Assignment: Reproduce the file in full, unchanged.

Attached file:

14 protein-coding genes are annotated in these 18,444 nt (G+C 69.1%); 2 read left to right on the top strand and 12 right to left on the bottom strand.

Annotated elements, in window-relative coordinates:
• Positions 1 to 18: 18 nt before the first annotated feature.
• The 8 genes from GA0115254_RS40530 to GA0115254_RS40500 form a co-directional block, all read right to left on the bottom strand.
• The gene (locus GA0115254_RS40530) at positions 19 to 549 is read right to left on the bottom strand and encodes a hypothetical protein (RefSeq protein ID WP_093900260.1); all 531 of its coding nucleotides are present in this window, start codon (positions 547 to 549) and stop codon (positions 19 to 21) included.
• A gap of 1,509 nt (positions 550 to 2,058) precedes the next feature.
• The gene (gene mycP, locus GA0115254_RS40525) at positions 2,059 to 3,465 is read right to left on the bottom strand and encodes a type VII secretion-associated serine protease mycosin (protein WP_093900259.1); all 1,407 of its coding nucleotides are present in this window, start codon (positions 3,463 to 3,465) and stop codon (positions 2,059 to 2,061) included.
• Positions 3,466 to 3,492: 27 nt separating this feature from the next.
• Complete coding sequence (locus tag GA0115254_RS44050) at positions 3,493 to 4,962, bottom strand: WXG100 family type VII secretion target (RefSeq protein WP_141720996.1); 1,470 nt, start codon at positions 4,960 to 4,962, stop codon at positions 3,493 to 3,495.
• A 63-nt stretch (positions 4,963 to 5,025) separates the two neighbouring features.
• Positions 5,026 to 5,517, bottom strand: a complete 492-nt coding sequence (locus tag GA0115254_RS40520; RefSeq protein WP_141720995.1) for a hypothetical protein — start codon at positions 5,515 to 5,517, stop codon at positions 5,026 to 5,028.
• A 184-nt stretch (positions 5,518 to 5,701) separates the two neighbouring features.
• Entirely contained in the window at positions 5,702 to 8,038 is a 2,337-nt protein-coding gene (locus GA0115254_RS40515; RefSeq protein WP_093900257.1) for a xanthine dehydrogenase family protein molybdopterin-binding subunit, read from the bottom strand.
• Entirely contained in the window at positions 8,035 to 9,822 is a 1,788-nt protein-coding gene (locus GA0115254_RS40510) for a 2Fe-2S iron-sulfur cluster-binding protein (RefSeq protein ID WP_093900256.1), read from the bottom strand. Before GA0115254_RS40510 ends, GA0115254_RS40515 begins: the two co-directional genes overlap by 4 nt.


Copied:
14 protein-coding genes are annotated in these 18,444 nt (G+C 69.1%); 2 read left to right on the top strand and 12 right to left on the bottom strand.

Annotated elements, in window-relative coordinates:
• Positions 1 to 18: 18 nt before the first annotated feature.
• The 8 genes from GA0115254_RS40530 to GA0115254_RS40500 form a co-directional block, all read right to left on the bottom strand.
• The gene (locus GA0115254_RS40530) at positions 19 to 549 is read right to left on the bottom strand and encodes a hypothetical protein (RefSeq protein ID WP_093900260.1); all 531 of its coding nucleotides are present in this window, start codon (positions 547 to 549) and stop codon (positions 19 to 21) included.
• A gap of 1,509 nt (positions 550 to 2,058) precedes the next feature.
• The gene (gene mycP, locus GA0115254_RS40525) at positions 2,059 to 3,465 is read right to left on the bottom strand and encodes a type VII secretion-associated serine protease mycosin (protein WP_093900259.1); all 1,407 of its coding nucleotides are present in this window, start codon (positions 3,463 to 3,465) and stop codon (positions 2,059 to 2,061) included.
• Positions 3,466 to 3,492: 27 nt separating this feature from the next.
• Complete coding sequence (locus tag GA0115254_RS44050) at positions 3,493 to 4,962, bottom strand: WXG100 family type VII secretion target (RefSeq protein WP_141720996.1); 1,470 nt, start codon at positions 4,960 to 4,962, stop codon at positions 3,493 to 3,495.
• A 63-nt stretch (positions 4,963 to 5,025) separates the two neighbouring features.
• Positions 5,026 to 5,517, bottom strand: a complete 492-nt coding sequence (locus tag GA0115254_RS40520; RefSeq protein WP_141720995.1) for a hypothetical protein — start codon at positions 5,515 to 5,517, stop codon at positions 5,026 to 5,028.
• A 184-nt stretch (positions 5,518 to 5,701) separates the two neighbouring features.
• Entirely contained in the window at positions 5,702 to 8,038 is a 2,337-nt protein-coding gene (locus GA0115254_RS40515; RefSeq protein WP_093900257.1) for a xanthine dehydrogenase family protein molybdopterin-binding subunit, read from the bottom strand.
• Entirely contained in the window at positions 8,035 to 9,822 is a 1,788-nt protein-coding gene (locus GA0115254_RS40510) for a 2Fe-2S iron-sulfur cluster-binding protein (RefSeq protein ID WP_093900256.1), read from the bottom strand. Before GA0115254_RS40510 ends, GA0115254_RS40515 begins: the two co-directional genes overlap by 4 nt.